Legal Blog

What Is Probate?

14 March 2018 | Legal Blog,  Probate Law,  

Attorney Sean Hessler

Written by
Sean Hessler

14 March 2018

Legal Blog,  Probate Law,  

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Probate is a legal process where the financial affairs of a recently deceased person are settled. This includes determining who owns what of the deceased person’s estate and resolving any questions regarding debts that are still owed. Probate occurs in Indiana’s local county or superior courts, except in Marion County where there is a separate probate court.

Even if your loved one died with a legitimate will and final testament already in place, the probate process will still often require appearing before a judge and addressing challenging questions, which can cause stress for those involved. Having an experienced probate lawyer by your side can help make sure that the probate process concludes fairly and aligns with the wishes of your deceased loved one.

Contact Hessler Law to speak with a skilled probate lawyer about your family’s options during this difficult time. Call us today at (317) 886-8800 to set up a free and confidential consultation.

Your Probate Experience In Indiana

The objective of probate court is to fairly handle the division of a deceased person’s estate. The court can immediately give an allowance from the estate to the surviving spouse and children that are minors before setting up an administration plan that will pay debts, taxes, and then the surviving heirs. The three types of estate administration in Indiana probate courts are:

  • Supervised – The court appoints an administrator who must seek court approval for the sale or distribution of any property. This is done if there is no will, if there are disputes among the survivors, or if the estate is in bankruptcy.
  • Unsupervised – The personal representative who is established by the will or decision of the court does not need permission to deal with property. This is desired since it is much less costly than a supervised estate administration.
  • Small Estate Situations – If the total value of the estate is less than $50,000, formal administration is not required so long as assets are transferred or sold by affidavits or written statements. Bureau of Motor Vehicle forms are required for the transfer of car titles.

Indiana has abolished inheritance tax for anyone who has died after December 31, 2012, but you still may have to pay a federal tax if the estate’s value is over the current federal exemption. At the end of 2017, the federal exemption was about $5.49 million, but this changes frequently. Among the other expenses that you may face, some would include:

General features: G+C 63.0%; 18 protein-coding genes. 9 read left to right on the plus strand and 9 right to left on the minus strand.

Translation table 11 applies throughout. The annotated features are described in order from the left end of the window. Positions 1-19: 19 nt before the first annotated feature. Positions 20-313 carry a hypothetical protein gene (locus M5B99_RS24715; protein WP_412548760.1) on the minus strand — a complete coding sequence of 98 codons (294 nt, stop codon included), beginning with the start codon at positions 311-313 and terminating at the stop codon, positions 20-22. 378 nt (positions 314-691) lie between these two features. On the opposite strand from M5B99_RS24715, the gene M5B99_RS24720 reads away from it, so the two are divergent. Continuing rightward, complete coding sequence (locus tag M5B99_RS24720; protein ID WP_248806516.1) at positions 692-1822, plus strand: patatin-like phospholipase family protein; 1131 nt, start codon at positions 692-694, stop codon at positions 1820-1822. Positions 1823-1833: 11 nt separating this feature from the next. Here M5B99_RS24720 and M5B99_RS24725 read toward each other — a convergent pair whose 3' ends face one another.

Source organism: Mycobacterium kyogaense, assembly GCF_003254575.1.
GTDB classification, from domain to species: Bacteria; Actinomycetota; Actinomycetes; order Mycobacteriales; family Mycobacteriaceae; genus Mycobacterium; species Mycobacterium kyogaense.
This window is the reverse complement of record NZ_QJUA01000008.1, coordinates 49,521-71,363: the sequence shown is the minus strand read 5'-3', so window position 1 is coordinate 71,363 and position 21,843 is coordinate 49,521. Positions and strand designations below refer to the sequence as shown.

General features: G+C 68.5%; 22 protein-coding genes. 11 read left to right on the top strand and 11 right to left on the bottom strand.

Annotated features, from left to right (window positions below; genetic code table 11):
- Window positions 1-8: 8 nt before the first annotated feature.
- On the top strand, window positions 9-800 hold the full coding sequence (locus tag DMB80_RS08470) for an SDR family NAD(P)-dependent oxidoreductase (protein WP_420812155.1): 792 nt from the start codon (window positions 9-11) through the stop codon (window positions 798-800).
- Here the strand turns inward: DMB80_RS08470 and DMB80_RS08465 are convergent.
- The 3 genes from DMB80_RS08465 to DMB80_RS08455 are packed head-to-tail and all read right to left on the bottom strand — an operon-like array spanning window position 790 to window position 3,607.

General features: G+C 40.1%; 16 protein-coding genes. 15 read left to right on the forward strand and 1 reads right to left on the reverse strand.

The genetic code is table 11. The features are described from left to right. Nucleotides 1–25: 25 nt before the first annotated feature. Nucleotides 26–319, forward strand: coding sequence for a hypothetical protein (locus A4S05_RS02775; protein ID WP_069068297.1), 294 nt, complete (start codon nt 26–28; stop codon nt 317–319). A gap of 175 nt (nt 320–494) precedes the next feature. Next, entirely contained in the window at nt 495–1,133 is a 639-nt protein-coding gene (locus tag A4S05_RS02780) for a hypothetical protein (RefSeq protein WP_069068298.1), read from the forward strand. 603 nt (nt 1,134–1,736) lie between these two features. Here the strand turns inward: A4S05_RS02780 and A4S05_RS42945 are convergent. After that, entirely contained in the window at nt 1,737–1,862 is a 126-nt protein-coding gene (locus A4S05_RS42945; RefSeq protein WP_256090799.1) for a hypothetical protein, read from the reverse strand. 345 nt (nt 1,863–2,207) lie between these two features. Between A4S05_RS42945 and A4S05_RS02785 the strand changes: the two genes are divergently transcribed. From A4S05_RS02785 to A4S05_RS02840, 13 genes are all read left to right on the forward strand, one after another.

• Property tax on real estate
  • The final income tax of the deceased person
  • Income tax on the estate’s earnings

Ways To Avoid Probate

While probate court is intended to be as easy and fast as possible, it can still take a long time, and it might be stressful for you and your family. Many families have sought to avoid probate court altogether through proper planning while the estate owner is still living.

A skilled attorney can help you and your family understand your options to avoid ever having to go to probate court after a loved one passes away. The many things that your attorney can help you do to avoid probate may include:

  • Create a revocable trust – Your loved one can put their property in a revocable trust which they control for the remainder of their life, and then it’s trusteeship will pass to loved ones after the original trustee’s death without going through probate.
  • Establish POD bank accounts – Payable on Death (POD) accounts transfer their control to a designated beneficiary while skipping probate.
  • Put real estate under joint tenancy – Real estate owned in joint tenancy, or tenancy by the entirety, will transfer ownership to the surviving spouse or other designated persons immediately upon the death of its owner.
  • Gifting assets – Many people give away some of their assets while they’re still alive so that their property never has to go through probate. Your attorney can help make sure that your generous gifts do not result in tax liabilities for you or your loved ones.

A Probate Lawyer From Hessler Law Can Help You

The death of a loved one can be very stressful and traumatic for a family, and it’s easy for anyone to be overwhelmed. Probate court is meant to address the distribution of a person’s assets in a fair and timely manner after their death. If you will be seeking your inheritance through probate court, it’s essential to have a skilled Indiana probate lawyer working for you. Additionally, an experienced criminal defense lawyer at Hessler Law can help your family plan to avoid probate by taking certain steps while your loved one is still alive.

To speak with an experienced probate lawyer, contact Hessler Law today at (317) 886-8800 to schedule a free case assessment.